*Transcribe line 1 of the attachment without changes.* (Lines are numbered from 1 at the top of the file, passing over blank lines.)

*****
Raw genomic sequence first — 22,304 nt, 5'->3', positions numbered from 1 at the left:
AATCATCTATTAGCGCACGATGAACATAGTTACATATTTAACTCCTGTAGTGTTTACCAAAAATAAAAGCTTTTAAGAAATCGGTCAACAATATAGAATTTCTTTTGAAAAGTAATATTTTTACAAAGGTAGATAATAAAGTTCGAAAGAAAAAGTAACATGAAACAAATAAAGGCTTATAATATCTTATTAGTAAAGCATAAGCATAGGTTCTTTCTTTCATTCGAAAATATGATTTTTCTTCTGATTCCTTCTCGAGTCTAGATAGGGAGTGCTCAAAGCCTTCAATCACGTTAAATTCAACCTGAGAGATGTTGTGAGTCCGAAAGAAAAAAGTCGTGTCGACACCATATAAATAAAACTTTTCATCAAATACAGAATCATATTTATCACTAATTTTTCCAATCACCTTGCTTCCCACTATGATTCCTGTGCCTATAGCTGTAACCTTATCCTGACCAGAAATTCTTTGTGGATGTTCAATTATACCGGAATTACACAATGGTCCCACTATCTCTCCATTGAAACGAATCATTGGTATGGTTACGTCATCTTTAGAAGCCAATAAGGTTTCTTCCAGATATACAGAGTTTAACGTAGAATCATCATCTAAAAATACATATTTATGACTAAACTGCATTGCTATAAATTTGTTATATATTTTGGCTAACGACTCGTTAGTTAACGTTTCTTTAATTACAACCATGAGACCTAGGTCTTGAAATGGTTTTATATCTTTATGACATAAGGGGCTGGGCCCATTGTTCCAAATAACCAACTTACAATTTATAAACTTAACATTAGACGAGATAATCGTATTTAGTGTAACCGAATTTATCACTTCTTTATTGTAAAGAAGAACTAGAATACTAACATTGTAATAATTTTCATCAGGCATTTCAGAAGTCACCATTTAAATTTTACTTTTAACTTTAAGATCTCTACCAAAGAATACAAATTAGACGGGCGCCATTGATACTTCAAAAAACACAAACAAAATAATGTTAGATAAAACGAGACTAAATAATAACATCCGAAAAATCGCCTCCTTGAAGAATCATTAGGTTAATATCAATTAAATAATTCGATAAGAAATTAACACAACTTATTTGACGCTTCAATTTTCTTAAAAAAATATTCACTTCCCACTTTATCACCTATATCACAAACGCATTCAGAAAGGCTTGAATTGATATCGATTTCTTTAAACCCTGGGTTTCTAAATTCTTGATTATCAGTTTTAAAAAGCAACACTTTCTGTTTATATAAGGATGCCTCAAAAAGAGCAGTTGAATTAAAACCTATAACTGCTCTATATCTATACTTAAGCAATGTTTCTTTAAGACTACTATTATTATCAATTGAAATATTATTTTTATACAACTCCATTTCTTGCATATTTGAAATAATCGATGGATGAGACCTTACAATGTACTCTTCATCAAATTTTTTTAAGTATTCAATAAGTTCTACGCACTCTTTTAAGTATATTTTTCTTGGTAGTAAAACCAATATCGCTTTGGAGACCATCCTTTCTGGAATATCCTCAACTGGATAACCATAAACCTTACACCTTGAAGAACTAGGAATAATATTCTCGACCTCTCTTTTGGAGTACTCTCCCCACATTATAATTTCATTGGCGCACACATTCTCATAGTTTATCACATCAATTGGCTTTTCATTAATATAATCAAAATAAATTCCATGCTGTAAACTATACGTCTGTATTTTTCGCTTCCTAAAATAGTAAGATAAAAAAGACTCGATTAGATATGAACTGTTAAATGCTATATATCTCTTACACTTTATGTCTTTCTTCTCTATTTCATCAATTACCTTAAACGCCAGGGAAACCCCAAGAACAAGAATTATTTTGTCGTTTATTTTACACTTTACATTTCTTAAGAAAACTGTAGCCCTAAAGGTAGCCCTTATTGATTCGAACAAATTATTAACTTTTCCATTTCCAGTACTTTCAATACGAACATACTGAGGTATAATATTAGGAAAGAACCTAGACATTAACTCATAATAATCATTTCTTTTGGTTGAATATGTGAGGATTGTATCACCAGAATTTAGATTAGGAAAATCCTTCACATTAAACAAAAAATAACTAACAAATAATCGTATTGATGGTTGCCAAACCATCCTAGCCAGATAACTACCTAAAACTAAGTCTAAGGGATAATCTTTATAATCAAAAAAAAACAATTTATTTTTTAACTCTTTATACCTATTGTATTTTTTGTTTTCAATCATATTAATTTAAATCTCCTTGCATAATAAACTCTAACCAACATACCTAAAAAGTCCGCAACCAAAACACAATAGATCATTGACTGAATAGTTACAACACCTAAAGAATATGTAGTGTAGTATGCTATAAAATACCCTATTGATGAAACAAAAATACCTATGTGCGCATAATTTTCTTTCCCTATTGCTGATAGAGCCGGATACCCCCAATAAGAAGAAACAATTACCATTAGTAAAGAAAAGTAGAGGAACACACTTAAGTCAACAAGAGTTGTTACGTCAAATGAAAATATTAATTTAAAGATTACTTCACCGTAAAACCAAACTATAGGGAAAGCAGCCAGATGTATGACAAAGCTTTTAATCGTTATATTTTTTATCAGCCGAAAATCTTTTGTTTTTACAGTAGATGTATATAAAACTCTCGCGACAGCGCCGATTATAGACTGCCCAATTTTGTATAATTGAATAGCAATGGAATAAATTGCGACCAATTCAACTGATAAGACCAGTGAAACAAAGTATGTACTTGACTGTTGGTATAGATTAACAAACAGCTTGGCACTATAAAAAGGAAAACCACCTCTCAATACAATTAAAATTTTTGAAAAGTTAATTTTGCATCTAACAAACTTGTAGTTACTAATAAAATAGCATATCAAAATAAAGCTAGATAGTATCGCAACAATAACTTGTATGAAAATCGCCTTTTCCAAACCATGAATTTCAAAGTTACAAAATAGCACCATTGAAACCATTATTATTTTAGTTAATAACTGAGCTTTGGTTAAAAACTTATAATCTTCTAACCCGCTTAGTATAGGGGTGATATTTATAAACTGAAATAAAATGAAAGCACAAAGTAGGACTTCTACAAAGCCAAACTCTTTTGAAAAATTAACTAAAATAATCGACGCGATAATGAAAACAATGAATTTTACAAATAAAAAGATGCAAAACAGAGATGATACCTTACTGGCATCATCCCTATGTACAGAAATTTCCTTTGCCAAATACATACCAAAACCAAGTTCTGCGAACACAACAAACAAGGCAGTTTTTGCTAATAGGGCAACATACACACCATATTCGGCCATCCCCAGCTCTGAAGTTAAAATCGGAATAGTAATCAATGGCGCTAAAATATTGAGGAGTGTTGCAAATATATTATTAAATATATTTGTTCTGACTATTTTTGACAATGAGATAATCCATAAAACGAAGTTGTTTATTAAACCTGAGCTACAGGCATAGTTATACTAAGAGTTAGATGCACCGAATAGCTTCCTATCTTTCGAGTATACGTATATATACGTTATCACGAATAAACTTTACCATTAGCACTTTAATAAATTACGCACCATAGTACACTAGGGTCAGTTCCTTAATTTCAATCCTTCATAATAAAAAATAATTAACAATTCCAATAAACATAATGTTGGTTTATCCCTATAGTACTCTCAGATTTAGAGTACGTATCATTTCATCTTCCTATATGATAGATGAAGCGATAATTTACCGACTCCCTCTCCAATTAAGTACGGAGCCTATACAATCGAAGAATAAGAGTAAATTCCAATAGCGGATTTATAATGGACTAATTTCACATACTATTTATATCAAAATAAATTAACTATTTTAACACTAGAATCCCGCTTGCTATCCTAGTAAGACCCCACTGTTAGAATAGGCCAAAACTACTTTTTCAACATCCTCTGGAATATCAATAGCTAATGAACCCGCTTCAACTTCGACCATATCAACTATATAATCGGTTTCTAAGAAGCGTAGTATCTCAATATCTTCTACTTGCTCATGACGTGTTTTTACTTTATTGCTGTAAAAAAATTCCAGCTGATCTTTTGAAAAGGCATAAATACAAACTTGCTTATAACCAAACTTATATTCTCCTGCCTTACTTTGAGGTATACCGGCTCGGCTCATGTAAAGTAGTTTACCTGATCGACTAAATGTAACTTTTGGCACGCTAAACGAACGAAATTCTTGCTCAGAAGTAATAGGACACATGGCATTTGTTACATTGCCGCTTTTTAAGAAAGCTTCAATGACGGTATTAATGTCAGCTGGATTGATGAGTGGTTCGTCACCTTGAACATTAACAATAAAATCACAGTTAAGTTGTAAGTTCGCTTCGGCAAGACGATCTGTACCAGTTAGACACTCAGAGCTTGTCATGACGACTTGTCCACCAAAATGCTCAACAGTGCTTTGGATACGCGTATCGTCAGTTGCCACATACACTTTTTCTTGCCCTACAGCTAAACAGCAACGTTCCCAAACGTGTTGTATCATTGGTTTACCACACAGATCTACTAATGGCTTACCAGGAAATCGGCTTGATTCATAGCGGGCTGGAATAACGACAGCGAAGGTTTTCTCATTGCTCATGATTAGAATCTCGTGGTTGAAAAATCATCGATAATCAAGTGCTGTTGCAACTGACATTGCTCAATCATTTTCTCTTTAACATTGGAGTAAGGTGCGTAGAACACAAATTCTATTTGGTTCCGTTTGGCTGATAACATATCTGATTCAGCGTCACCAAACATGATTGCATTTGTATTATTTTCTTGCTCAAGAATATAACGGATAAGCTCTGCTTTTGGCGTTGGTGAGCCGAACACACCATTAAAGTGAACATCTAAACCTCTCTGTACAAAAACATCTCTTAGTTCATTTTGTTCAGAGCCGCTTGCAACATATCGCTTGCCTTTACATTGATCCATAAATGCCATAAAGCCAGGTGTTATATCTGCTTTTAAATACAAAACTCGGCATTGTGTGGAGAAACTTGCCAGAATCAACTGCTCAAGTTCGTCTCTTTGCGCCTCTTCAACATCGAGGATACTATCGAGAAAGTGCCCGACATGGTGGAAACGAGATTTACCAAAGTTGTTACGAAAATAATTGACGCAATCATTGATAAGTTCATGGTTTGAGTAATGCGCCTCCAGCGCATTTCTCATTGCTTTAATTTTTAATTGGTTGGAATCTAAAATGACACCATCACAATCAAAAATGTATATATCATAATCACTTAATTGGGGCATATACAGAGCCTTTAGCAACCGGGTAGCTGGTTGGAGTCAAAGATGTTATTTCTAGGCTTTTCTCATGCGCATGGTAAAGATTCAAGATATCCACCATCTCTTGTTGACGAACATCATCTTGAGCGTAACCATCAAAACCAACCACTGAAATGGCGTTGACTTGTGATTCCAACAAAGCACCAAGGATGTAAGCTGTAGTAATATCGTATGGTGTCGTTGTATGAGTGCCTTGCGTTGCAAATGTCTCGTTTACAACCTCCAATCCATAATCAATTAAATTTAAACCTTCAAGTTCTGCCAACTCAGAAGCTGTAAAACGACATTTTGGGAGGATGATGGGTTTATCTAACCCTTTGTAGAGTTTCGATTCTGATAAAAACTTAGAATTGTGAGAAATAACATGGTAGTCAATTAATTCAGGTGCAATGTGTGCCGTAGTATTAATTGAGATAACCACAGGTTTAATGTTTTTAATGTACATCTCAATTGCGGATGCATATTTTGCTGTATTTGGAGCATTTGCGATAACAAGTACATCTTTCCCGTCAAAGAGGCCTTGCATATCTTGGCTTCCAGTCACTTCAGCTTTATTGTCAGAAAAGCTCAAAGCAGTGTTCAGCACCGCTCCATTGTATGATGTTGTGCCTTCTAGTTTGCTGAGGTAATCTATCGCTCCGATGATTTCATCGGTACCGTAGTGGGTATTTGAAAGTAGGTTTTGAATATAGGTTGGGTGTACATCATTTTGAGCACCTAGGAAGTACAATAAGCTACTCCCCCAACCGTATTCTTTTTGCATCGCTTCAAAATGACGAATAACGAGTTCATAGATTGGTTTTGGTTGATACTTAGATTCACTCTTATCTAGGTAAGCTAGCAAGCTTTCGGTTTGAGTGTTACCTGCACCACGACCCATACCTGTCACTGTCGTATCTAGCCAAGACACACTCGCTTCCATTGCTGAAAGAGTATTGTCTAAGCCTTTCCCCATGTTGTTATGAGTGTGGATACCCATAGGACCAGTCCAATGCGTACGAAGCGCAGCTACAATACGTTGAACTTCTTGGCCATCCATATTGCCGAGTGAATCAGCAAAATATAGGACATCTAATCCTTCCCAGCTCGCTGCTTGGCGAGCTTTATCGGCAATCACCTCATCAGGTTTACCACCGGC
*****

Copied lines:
Raw genomic sequence first — 22,304 nt, 5'->3', positions numbered from 1 at the left: